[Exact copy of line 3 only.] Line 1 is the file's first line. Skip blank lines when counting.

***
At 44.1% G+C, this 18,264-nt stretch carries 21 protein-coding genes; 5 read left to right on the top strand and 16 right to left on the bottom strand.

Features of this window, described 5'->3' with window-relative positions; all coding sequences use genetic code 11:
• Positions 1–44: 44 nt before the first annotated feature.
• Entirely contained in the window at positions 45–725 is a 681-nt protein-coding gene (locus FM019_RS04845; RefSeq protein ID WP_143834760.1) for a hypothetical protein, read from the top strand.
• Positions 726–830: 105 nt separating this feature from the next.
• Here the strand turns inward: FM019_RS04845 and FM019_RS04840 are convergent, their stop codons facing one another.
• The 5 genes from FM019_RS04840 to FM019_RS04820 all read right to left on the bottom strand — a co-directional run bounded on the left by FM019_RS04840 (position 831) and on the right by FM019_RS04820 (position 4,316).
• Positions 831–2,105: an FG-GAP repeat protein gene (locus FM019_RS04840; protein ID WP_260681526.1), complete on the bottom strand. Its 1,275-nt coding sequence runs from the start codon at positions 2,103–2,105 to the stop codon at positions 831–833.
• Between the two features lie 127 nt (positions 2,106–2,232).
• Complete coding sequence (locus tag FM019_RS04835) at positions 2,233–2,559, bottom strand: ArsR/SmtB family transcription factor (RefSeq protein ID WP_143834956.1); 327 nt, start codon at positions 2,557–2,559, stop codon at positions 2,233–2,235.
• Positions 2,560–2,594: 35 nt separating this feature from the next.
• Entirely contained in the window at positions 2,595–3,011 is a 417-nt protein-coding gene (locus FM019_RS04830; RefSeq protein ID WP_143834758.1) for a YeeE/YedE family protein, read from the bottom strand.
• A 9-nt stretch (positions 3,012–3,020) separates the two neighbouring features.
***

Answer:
• Positions 1–44: 44 nt before the first annotated feature.